You NEVER think it’s going to happen to you.
You may hear the statistics.
According to the American Cancer Society, 38% of people will be diagnosed with cancer in their lifetime. (Not me, though…I’m healthy!!)
This is the face of cancer, my friends.
In January, I received a FB message from a girl (that I wasn’t even FB friends with) that went something like this, “Hi Shelly. I know we don’t know each other, but we have a mutual friend. I am a nurse and I was watching one of your FB live videos and noticed a lump in your neck. I was wondering if you’ve ever had your thyroid checked.”
To make a long story short, over the course of the year, I ended up having an exam, ultrasound, then a biopsy. On May 25 (which coincidentally happens to be World Thyroid Day) I received the official diagnosis: papillary thyroid cancer.
I had a nice little pity party for a good week and couldn’t even look at my babies without crying.
So many thoughts and emotions.
Why me? (I have my theories on that which I’ll talk about soon)
Why thyroid and not breast or lung or colon?
What could I have done differently?
How does one get thyroid cancer?
Was I going to die and leave my kids to grow up without their mom?
I dove head first into everything I could get my hands on to learn all I could about it.
Turns out 50% of women will develop a thyroid nodule at some point in their life.
Only 5-10% of those will be cancerous.
Thyroid cancer is considered by many to be the ‘best’ cancer you can get. (Uh…don’t know how that is supposed to make anyone feel better).
There are 4 types of thyroid cancer, with papillary being the least aggressive and slowest growing.
So basically, I got the best of the best. 😍(Silver lining)
I went in for surgery last Friday and had a total thyroidectomy (thyroid completely removed).
I was pretty much in bed through Tuesday before I finally got up to venture downstairs. Yesterday I even showered! 👊🏼
My voice isn’t back to 100%. I can’t yell at the kids like I’d like. 😛 My energy is slowly returning. My neck and throat are sore.
Today was my post op appointment where pathology confirmed margins are clear (meaning it didn’t spread). 🙏🏼🙏🏼🙏🏼
Next step is to meet with my endocrinologist to determine whether or not I’ll need a radioactive iodine treatment which will necessitate being quarantined for a week. 😬
I am now considered hypothyroid and will need to be on a daily synthetic thyroid pill for the rest of my life.
My scar will heal eventually.
I’ve never prayed harder or felt closer to God than I have in the past few months. I came to a place of calm, trusting in Him through all of this. Even to potentially accept a worse fate if that was His will.
Allowing my body to be the vessel for His message to come through.
This Bible verse came to me one day during my devotional very early in this journey:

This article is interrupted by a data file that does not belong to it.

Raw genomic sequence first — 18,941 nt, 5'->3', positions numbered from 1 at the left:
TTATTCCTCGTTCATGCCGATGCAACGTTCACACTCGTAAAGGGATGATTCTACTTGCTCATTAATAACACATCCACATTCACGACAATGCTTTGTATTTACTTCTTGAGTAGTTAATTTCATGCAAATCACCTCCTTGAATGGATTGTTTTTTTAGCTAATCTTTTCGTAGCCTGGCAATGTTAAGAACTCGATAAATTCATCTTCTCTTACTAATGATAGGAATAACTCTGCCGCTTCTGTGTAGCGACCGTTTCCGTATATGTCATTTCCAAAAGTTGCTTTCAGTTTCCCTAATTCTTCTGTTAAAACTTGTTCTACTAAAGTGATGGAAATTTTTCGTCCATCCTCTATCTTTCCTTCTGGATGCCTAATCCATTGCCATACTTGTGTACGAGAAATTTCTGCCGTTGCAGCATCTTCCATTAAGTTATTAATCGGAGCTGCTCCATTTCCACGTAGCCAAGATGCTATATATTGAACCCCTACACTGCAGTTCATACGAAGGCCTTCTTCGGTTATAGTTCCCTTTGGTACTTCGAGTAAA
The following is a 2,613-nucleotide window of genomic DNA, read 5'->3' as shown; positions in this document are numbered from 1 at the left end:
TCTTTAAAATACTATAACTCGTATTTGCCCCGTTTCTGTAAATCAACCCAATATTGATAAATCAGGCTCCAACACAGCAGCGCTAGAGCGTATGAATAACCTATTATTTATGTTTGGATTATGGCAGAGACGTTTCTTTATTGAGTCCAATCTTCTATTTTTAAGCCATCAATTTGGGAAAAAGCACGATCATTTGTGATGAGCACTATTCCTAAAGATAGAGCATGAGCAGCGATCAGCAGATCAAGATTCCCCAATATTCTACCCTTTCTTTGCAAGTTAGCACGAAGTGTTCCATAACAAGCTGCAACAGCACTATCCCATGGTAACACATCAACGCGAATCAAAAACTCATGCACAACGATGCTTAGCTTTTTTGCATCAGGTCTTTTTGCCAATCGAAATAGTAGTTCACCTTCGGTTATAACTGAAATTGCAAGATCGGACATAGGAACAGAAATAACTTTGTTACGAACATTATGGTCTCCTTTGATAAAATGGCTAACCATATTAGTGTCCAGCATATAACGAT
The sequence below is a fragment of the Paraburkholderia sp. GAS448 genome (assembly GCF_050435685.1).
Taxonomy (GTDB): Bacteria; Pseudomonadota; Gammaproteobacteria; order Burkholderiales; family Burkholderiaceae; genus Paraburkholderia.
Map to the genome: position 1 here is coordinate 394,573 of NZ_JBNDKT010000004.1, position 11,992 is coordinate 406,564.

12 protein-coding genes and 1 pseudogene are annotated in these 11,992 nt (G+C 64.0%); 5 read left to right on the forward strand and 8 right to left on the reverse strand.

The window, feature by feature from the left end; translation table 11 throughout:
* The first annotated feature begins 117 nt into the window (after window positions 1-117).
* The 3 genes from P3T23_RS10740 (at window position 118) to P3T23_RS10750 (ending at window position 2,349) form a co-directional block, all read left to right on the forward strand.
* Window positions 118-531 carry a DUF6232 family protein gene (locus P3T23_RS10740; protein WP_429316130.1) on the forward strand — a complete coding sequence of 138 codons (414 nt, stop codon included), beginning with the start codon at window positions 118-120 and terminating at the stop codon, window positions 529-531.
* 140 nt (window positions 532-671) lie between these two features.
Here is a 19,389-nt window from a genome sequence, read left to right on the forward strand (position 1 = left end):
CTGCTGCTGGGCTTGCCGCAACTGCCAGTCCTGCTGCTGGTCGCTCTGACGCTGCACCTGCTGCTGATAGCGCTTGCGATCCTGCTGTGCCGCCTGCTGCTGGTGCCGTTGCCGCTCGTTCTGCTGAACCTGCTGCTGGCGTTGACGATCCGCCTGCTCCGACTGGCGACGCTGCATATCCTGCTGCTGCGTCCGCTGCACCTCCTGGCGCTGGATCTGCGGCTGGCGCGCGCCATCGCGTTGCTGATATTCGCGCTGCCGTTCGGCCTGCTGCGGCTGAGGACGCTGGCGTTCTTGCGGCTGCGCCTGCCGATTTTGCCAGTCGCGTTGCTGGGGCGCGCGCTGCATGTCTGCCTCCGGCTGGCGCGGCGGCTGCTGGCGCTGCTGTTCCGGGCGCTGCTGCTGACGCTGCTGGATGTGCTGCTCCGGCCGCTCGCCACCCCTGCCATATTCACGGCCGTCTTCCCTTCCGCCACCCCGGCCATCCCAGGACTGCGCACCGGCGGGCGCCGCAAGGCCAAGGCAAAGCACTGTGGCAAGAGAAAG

‘Be strong and courageous and do the work. Do not be afraid or discouraged, for the Lord God, my God is with you. He will not fail you or forsake you until all the work for the service of the temple of the Lord is finished.’ ~ 1 Chronicles 20
I can’t tell you the serenity and courage that comes from giving it all to Him.
The absolute hardest part of all of this has been telling my kids. How in the heck do you do that? Especially with all we’re going through in our lives right now. It’s all just too much and my goal has been to protect them from any pain or heartache as best I could.
I felt very strong in my prognosis and was able to sit down and talk with them from a place of confidence and strength.
Only today did I finally say the ‘C’ word to them; once I knew it was out of my body and could tell them they had nothing to worry about and that I was going to live forever. 😜
I will never be able to thank the angel, Karen who was sent to me in that Facebook message.
Tonight was the first night I finally had the courage to reach out to her to tell her the story.
My tribe, my sisters, my village Jessica McCurdy Zielsdorf for being all up in my bidness from the second I opened my eyes after surgery until the moment she had to go home. Feeding me ice chips, speaking to the docs for me when I literally couldn’t talk, she did it all.
Tamara Kunkle for organizing a meal train that has kept us well fed for the last week.
Alma Hernandez for driving me to my surgery andSheila Baeza for driving me home.
Delicious meals from Natalie Rose Tanase, Carlie Veno, Angela Lorenzo, Linda Osuna, Jessica, Tamara, Sheila, Alma and gifts from Michele McKinley Valdez.
My sisters, Nicole Leonard and Stephanie for just being there and loving me through it all.
My sweetLindsey Florczak Thompson and Maria Currie for constantly checking in on me.
My prayer warrior sisters, Alma, Sheila and Jessica who have been my sounding board through all of this.
My TEAM who is so incredibly amazing and supportive from all across the U.S. (And some in Canada)😄
I can’t imagine how differently this may have looked had I not had the strength and community I have today.
Cancer WILL NOT take me down.
Divorce WILL NOT take me down.
My story is not over. It is only just beginning.